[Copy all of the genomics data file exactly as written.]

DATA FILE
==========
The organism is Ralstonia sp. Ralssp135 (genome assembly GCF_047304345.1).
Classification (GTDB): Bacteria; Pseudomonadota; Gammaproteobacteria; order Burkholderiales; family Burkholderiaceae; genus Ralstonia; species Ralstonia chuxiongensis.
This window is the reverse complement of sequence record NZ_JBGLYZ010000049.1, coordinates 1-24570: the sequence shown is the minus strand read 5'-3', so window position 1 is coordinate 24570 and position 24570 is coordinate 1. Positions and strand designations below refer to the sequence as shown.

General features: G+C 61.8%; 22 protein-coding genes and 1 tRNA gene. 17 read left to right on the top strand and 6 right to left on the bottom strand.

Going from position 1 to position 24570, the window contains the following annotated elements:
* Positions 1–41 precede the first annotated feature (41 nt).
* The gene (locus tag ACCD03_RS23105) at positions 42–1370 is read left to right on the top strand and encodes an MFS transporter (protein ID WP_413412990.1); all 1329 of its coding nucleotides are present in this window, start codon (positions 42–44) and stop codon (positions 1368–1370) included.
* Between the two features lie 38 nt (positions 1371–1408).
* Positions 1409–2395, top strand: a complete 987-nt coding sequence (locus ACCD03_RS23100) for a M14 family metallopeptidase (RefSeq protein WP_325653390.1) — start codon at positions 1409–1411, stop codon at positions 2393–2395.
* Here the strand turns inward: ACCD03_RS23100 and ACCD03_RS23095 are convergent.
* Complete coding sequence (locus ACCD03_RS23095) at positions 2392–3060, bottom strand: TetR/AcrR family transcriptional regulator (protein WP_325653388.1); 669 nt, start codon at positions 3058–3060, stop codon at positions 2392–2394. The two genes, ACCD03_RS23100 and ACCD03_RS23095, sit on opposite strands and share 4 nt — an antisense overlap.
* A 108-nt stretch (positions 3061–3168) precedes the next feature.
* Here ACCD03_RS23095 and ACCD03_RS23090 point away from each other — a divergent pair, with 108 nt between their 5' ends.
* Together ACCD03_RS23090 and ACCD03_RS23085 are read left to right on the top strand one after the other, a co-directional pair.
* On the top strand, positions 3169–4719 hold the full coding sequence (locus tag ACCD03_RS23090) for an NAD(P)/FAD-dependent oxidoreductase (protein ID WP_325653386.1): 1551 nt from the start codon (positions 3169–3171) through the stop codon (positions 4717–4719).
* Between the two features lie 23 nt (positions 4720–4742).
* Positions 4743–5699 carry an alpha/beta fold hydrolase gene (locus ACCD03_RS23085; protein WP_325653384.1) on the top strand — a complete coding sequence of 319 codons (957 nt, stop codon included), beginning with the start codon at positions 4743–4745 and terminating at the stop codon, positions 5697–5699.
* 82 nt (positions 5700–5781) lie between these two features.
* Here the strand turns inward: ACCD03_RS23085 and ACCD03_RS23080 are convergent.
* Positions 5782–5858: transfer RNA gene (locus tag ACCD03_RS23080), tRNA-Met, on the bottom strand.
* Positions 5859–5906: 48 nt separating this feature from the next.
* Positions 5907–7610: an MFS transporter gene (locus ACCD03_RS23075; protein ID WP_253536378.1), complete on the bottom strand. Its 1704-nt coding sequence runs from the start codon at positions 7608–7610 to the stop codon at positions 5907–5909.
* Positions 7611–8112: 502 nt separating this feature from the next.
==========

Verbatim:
The organism is Ralstonia sp. Ralssp135 (genome assembly GCF_047304345.1).
Classification (GTDB): Bacteria; Pseudomonadota; Gammaproteobacteria; order Burkholderiales; family Burkholderiaceae; genus Ralstonia; species Ralstonia chuxiongensis.
This window is the reverse complement of sequence record NZ_JBGLYZ010000049.1, coordinates 1-24570: the sequence shown is the minus strand read 5'-3', so window position 1 is coordinate 24570 and position 24570 is coordinate 1. Positions and strand designations below refer to the sequence as shown.

General features: G+C 61.8%; 22 protein-coding genes and 1 tRNA gene. 17 read left to right on the top strand and 6 right to left on the bottom strand.

Going from position 1 to position 24570, the window contains the following annotated elements:
* Positions 1–41 precede the first annotated feature (41 nt).
* The gene (locus tag ACCD03_RS23105) at positions 42–1370 is read left to right on the top strand and encodes an MFS transporter (protein ID WP_413412990.1); all 1329 of its coding nucleotides are present in this window, start codon (positions 42–44) and stop codon (positions 1368–1370) included.
* Between the two features lie 38 nt (positions 1371–1408).
* Positions 1409–2395, top strand: a complete 987-nt coding sequence (locus ACCD03_RS23100) for a M14 family metallopeptidase (RefSeq protein WP_325653390.1) — start codon at positions 1409–1411, stop codon at positions 2393–2395.
* Here the strand turns inward: ACCD03_RS23100 and ACCD03_RS23095 are convergent.
* Complete coding sequence (locus ACCD03_RS23095) at positions 2392–3060, bottom strand: TetR/AcrR family transcriptional regulator (protein WP_325653388.1); 669 nt, start codon at positions 3058–3060, stop codon at positions 2392–2394. The two genes, ACCD03_RS23100 and ACCD03_RS23095, sit on opposite strands and share 4 nt — an antisense overlap.
* A 108-nt stretch (positions 3061–3168) precedes the next feature.
* Here ACCD03_RS23095 and ACCD03_RS23090 point away from each other — a divergent pair, with 108 nt between their 5' ends.
* Together ACCD03_RS23090 and ACCD03_RS23085 are read left to right on the top strand one after the other, a co-directional pair.
* On the top strand, positions 3169–4719 hold the full coding sequence (locus tag ACCD03_RS23090) for an NAD(P)/FAD-dependent oxidoreductase (protein ID WP_325653386.1): 1551 nt from the start codon (positions 3169–3171) through the stop codon (positions 4717–4719).
* Between the two features lie 23 nt (positions 4720–4742).
* Positions 4743–5699 carry an alpha/beta fold hydrolase gene (locus ACCD03_RS23085; protein WP_325653384.1) on the top strand — a complete coding sequence of 319 codons (957 nt, stop codon included), beginning with the start codon at positions 4743–4745 and terminating at the stop codon, positions 5697–5699.
* 82 nt (positions 5700–5781) lie between these two features.
* Here the strand turns inward: ACCD03_RS23085 and ACCD03_RS23080 are convergent.
* Positions 5782–5858: transfer RNA gene (locus tag ACCD03_RS23080), tRNA-Met, on the bottom strand.
* Positions 5859–5906: 48 nt separating this feature from the next.
* Positions 5907–7610: an MFS transporter gene (locus ACCD03_RS23075; protein ID WP_253536378.1), complete on the bottom strand. Its 1704-nt coding sequence runs from the start codon at positions 7608–7610 to the stop codon at positions 5907–5909.
* Positions 7611–8112: 502 nt separating this feature from the next.